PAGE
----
Big, small, stock, or skinned, if you're in the market for a new smartphone, chances are there's an Android option to fit your fancy. And unlike Apple's rigid yearly release cycle, Google's hardware partners release a seemingly endless stream of new devices year round. But therein lies the problem: With so many options out there, how do you settle on the right phone? Luckily for you, we test and review nearly every smartphone available, and we’ve got some advice for you here.
There's a lot to like when it comes to Google's Android OS. So much, in fact, that reports from research firm Strategy Analytics indicate that Android holds 79 per cent of the global market. That's an impressive figure, but when you consider Android's endless customisability and the vast array of hardware choices, it shouldn't be all that surprising.
Not all Android is created equal, though. Device manufacturers like HTC and Samsung have been applying their own visions to Android for some time now. If the words TouchWiz or Sense make you shudder, then something like a Nexus is what you're after.
Every manufacturer tries to set its smartphones apart with some whiz-bang feature or eye-popping specs. But do you really need a 1080p display or 20-megapixel camera? And what should we make of the ever growing phablet?
Settling on Android as your mobile OS of choice is only half the battle. So in this article, we’ve rounded up what we believe are the top ten options in Android which are on sale now. Let’s look at those phones…
HTC One (£440)
The innovative, well-built, aluminium-clad HTC One is an easy pick. Its strong design perspective won't be for everyone, especially Android purists – but it's a major step forward, and should satisfy those who think Samsung's plastic-based Galaxy phones look and feel a little chintzy.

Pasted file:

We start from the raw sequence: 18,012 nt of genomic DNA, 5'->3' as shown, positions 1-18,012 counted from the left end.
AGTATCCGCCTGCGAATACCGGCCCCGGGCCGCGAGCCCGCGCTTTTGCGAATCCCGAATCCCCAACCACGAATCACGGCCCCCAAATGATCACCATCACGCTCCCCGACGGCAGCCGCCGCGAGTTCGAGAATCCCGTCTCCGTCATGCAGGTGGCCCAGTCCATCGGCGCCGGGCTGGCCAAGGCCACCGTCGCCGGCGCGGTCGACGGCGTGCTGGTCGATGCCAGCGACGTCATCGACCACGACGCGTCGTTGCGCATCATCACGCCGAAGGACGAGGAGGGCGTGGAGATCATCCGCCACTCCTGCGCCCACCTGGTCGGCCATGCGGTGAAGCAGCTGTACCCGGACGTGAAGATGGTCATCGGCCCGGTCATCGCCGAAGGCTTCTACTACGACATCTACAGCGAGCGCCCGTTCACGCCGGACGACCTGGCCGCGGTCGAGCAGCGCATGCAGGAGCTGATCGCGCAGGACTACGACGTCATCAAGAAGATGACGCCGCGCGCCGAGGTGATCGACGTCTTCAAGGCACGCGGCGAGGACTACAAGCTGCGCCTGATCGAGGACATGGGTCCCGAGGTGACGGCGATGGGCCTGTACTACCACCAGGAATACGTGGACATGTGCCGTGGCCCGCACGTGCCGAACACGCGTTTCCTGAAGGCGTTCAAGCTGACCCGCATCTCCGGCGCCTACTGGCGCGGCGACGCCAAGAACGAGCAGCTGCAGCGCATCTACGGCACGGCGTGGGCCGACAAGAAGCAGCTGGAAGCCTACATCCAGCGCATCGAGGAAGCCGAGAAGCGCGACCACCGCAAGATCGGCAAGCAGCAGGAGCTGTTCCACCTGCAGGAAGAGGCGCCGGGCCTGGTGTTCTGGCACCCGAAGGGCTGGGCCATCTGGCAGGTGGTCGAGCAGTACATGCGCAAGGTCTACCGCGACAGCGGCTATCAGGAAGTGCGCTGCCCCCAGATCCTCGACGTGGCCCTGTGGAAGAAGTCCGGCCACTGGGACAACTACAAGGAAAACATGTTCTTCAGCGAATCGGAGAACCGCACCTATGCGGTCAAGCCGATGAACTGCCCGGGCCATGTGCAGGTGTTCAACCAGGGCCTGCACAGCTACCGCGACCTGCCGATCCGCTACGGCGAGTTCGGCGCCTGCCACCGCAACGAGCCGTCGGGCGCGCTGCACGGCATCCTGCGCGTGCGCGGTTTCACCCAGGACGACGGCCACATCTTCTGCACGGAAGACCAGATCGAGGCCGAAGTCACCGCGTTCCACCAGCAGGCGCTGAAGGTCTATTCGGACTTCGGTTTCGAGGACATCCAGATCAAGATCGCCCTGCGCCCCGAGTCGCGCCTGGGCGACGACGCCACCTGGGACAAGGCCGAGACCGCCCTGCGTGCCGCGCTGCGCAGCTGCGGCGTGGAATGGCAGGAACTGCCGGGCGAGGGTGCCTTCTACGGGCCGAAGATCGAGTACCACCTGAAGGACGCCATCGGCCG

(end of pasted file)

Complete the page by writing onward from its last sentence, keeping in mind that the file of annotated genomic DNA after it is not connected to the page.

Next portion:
The revamped model of this phone is about to be unveiled, so if you’re thinking of buying, you might want to hold off for a couple of weeks and see if any price drops are imminent (the rumour is that HTC may continue to sell this model at a cheaper price).
Motorola Moto X (£290)
Although the Moto X isn’t built with top notch specifications, it performs well, and its battery life is strong. It’s a nice size for one-handed use, and the camera features will really appeal to anyone who likes to take a lot of shots.
This is a great phone, particularly for the price you can get it now.
Samsung Galaxy Note 3 (£450)
Samsung’s top-tier phablet, the 5.7in Galaxy Note 3, is a powerful, full HD phablet that may be the only mobile device you ever need.
Samsung Galaxy S4 (£360)
The fully loaded, speedy Samsung Galaxy S4 is still a great phone with a boat-load of features – and now the Galaxy S5 is due (in a month), prices have dipped. This is a real bargain at around the mid-£300 mark – plus if you can wait until after the S5 is out, prices might drop further still.
HTC One Max (£540)
The HTC One Max is a hulking, aluminium-clad phablet with an extra-large 5.9in screen. The fingerprint scanner is pointless, but the sharp 1080p LCD and best-in-class front-facing speakers make it a top choice for on-the-go media consumption.
LG G Flex (£530)
It's big, it's curved, and it flexes. But get past the headline grabbing features and you're left with a powerful and functional big-screen phablet. Videos look great on the panoramic display and LG did a great job of taking advantage of the added screen real estate. This is the only phone we haven’t published a review of, but that review is underway now, so look out for it very soon (and see our hands-on with the G Flex in the meantime).
LG G2 (£340)
The LG G2 has a superb screen, the UI and software extras are impressive, and battery life is really good. If you want superb performance levels, this handset offers that at a very reasonable price.
Google Nexus 5 (£299)
Google has delivered an impressive smartphone with the Nexus 5, a powerhouse with a palatable price and good performance. It’s also great for those who like their Android experience pure, of course.
Sony Xperia Z1 (£410)
The megapixel war is back on in the smartphone world. The Xperia Z1 packs a 20.7-megapixel sensor that takes great pictures, and the powerful Qualcomm Snapdragon 800 processor lets Sony implement some fun camera tricks. It falls just short of greatness, but it's still one of the best Android options out there, especially if waterproofing is a high priority.
Motorola Moto G (£165)
If you want a budget Android phone, this is the one to get. The Moto G is cheap yet well-built, and it boasts a good screen and a capable processor, along with a no-frills approach to Android. Quite simply, this budget handset has “winner” written all over it.